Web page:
“We’ll get your prints coded for the door later,” Jarek told the women as they passed through.

Kaje already had access, but he hoped like hell he wouldn’t need it to see Parker. He had his own suite of rooms on the opposite side of the fortress, just as opulent as these, and she belonged there. He’d never had a problem with patience before. He’d served as a diplomat many times for the Overchief, Daggar Torfa, and he was an excellent negotiator. The patience that served him so well then was sadly lacking now, however.

The guest wing was empty at the moment so he assumed Lady Rona had had the best rooms made ready, and he was right. He and Parker followed Jarek down the long corridor to the very end where two suites faced each. He opened the door on the left and motioned Kaje to the opposite. He fit his palm over the access panel and the door slid away. It was habit to enter first. He was a warrior escorting a woman and no place was ever one hundred percent secure. She didn’t wait for him to clear the space though. He checked the rooms quickly and found her on the living area balcony.

It hung out over the water and the sea crashed onto the beach far below. She stood with her elbows on the railing, bent a little at the waist with her head tilted back. The wind whipped at her long curly hair. Her lips curved in a smile he was pretty sure she didn’t realize was inviting and sultry. He stood beside her, hip propped against the rail and just watched her, amazed at how contented that made him. Finally, she opened her eyes and looked him over.

“You’re still here.”

He laughed. Well, at least he knew where he stood.

“You look very at home here. Like a sea fairy,” he teased. “I couldn’t resist watching until you dove out of my grasp.”

She snorted. “Yeah right.”

“It’s true,” he insisted, reaching out to brush a fly away strand of hair away from her face. “Here you are, beautiful and enchanting. My very own fairy if I’m quick enough to catch you.”

She rolled her eyes before turning her back on him and walking inside. He followed, puzzled. He sensed her embarrassment, sensed her withdraw, and concluded she wasn’t accustomed to compliments. Wasn’t used to attention. What the hell was wrong with the men on Earth? He watched her explore the room, unsure of how to proceed. If she was any other woman, he’d charm her, seduce her. They’d both know they weren’t der’lans and treat the affair accordingly. She was the mate of his heart, however. Yes he wanted to tease her, wanted to play with her, but he suspected she would think it was just a game when actually he was deadly serious.

She stopped at the refreshment area on a far wall and swung the cooler door open.

“I don’t know what most of this stuff is,” she said.

It was as good a place to start as any. She knew nothing of his world and he was a little surprised at how eager he was to show her everything. He joined her, peered over her shoulder and reached for a bottle of gazzi. Then he found two glasses in the cabinet above the counter.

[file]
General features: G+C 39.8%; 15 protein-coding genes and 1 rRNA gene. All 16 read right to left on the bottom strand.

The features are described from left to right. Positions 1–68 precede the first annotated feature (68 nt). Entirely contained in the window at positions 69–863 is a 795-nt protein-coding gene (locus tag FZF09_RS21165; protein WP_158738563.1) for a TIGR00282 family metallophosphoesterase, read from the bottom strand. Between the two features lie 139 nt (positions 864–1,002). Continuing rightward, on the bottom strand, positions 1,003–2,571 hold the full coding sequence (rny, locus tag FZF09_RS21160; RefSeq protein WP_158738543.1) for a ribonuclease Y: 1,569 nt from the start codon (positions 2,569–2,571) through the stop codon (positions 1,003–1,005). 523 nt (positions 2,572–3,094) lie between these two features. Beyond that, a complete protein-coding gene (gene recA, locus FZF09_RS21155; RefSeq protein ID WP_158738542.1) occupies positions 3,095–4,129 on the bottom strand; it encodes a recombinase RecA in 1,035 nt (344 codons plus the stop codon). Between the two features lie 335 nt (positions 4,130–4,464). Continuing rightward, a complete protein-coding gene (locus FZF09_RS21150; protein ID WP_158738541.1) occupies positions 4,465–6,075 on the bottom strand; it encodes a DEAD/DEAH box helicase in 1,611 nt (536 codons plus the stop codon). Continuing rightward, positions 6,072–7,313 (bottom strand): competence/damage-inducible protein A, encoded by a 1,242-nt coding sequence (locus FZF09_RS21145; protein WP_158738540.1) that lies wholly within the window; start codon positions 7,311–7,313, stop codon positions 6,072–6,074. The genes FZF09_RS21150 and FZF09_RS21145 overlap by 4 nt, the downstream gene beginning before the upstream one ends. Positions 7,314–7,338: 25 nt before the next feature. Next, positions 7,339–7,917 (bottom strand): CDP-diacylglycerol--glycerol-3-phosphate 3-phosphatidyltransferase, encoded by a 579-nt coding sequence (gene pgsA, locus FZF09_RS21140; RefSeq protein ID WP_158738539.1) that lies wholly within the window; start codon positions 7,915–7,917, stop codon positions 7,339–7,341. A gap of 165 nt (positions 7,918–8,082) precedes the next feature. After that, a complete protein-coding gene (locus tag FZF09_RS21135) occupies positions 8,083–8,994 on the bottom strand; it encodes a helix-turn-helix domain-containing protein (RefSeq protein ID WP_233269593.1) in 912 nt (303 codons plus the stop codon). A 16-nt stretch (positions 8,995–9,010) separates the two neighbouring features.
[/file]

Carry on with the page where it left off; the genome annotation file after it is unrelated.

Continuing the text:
She accepted a glass while he turned back to the cooler for a selection of local fruits.

“It’s gazzi,” he said. “You would call it wine, I believe.”

“We had some on the ship on the way here.”

It was deep blue and sweet. A very common drink on Delroi. He sipped at his own then began to chop fruit and lay it on a plate. He was starving, but he doubted she was up to his idea of the midday meal. He opened the cooler to see what else was available and found a selection of precut meats. He set it on the counter too before checking out the storage cabinets and turning back with two plates. She’d taken the stool opposite his position and watched him with a bemused smile.

“By all means, make yourself at home.” Her tone was dry, just shy of sarcastic.

He flashed her grin. “I assumed it was too soon to insist you to move in with me.”

She laughed, but he could tell her amusement was feigned.

 “So why do you think I can help your brother?” she asked, changing the subject.

He sighed. She sure knew how to ruin a man’s mood.

“But not your appetite,” she pointed out, obviously reading his thoughts. He chose another piece of meat and smiled at her attempt to sooth him, though he doubted she’d describe it that way. She tilted her head to one side. “It doesn’t bother you that I’m picking up some of your thoughts?”

“I don’t have any secrets to keep from you, Parker. Unless you can’t be trusted with the security information rattling around in my head?”

He knew that wasn’t true. Britt Trace had assured everyone Parker was trustworthy. Since Britt was mated to Barak Trace, the chief who ruled all of the southern clans, was a telepath, and a former assassin, he’d take her word for it.

“I wouldn’t betray you,” she said softly.